#1 Treating your hearing loss protects your brain functions
The ear picks up and transmits the sounds around us. But it’s the brain that processes the signals and gives them meaning.
When you have hearing loss, the brain receives fewer sound signals from the ears and “forgets” what to do with the sound. That’s when the areas of the brain that have to do with other senses sometimes step in and help the areas of the brain that normally process hearing. So the brain essentially tries to compensate for losing the sense of hearing by rewiring its connections.
Treating your hearing loss with a hearing aid will help you keep your brain’s wiring in place so you’re less likely to experience an effect on your cognitive functions.
#2 Treating your hearing loss may reduce the risk of dementia
If you or someone close to you is struggling with Alzheimer’s or dementia, and simultaneously has an untreated hearing loss, they can find help in hearing aids. At least according to a study from University of Washington’s Department of Medicine.
In the study of 100 cases of Alzheimer’s patients, researchers found that 83% of the cases had a hearing loss. But once these patients were fitted with hearing aids, 33% of the people with hearing loss were classified with less severe dementia, rather than Alzheimer’s.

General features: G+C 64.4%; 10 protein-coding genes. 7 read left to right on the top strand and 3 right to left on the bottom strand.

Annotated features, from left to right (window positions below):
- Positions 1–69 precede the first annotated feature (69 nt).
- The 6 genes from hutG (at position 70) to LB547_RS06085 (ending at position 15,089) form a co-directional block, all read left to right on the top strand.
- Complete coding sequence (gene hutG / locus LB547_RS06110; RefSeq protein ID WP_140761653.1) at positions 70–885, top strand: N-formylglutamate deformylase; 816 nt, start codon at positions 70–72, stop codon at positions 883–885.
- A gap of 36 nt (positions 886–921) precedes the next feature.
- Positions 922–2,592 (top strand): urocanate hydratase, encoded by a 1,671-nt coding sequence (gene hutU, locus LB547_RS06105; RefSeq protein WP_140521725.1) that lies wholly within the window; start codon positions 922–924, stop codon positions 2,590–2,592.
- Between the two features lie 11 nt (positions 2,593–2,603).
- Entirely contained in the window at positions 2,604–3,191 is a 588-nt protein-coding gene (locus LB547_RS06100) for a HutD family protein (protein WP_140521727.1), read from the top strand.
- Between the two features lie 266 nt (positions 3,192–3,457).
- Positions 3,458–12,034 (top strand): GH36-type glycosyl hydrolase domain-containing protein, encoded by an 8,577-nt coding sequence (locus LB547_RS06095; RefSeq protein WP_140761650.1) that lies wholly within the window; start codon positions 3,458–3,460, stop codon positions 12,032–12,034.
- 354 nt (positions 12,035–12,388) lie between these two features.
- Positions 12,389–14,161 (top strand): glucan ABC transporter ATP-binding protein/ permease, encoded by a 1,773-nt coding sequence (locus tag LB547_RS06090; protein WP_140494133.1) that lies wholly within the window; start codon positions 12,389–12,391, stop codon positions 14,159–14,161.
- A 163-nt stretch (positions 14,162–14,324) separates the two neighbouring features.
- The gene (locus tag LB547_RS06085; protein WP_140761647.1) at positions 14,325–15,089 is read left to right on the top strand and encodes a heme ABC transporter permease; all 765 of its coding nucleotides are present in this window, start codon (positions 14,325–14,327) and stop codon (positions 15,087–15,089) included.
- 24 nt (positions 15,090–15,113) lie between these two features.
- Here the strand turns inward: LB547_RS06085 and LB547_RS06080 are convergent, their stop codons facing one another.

So there may be an indirect correlation between the two conditions. The good news is that being fitted with hearing aids could have a positive effect on reducing Alzheimer’s or dementia.
#3 Being able to hear prevents symptoms of depression and improves your social life
It’s not uncommon for people with hearing loss to find it more difficult to be in social situations. It’s harder to hear what’s being said at parties, and you may not feel comfortable asking people to repeat themselves.
Studies have shown that people with untreated hearing loss are more likely to experience symptoms of depression compared to those who are treating their hearing loss.
Wearing hearing aids helps you hear again and is therefore a good means to reduce the likelihood of feeling depressed. Equally, getting support from friends and family has a positive effect on reducing depressive symptoms from hearing loss.
Conditions that could affect your hearing
While hearing loss could potentially lead to some diseases or ailments, other conditions are suspected of increasing the likelihood of hearing loss, including diabetes, cancer (because of chemotherapy treatment) and high blood pressure.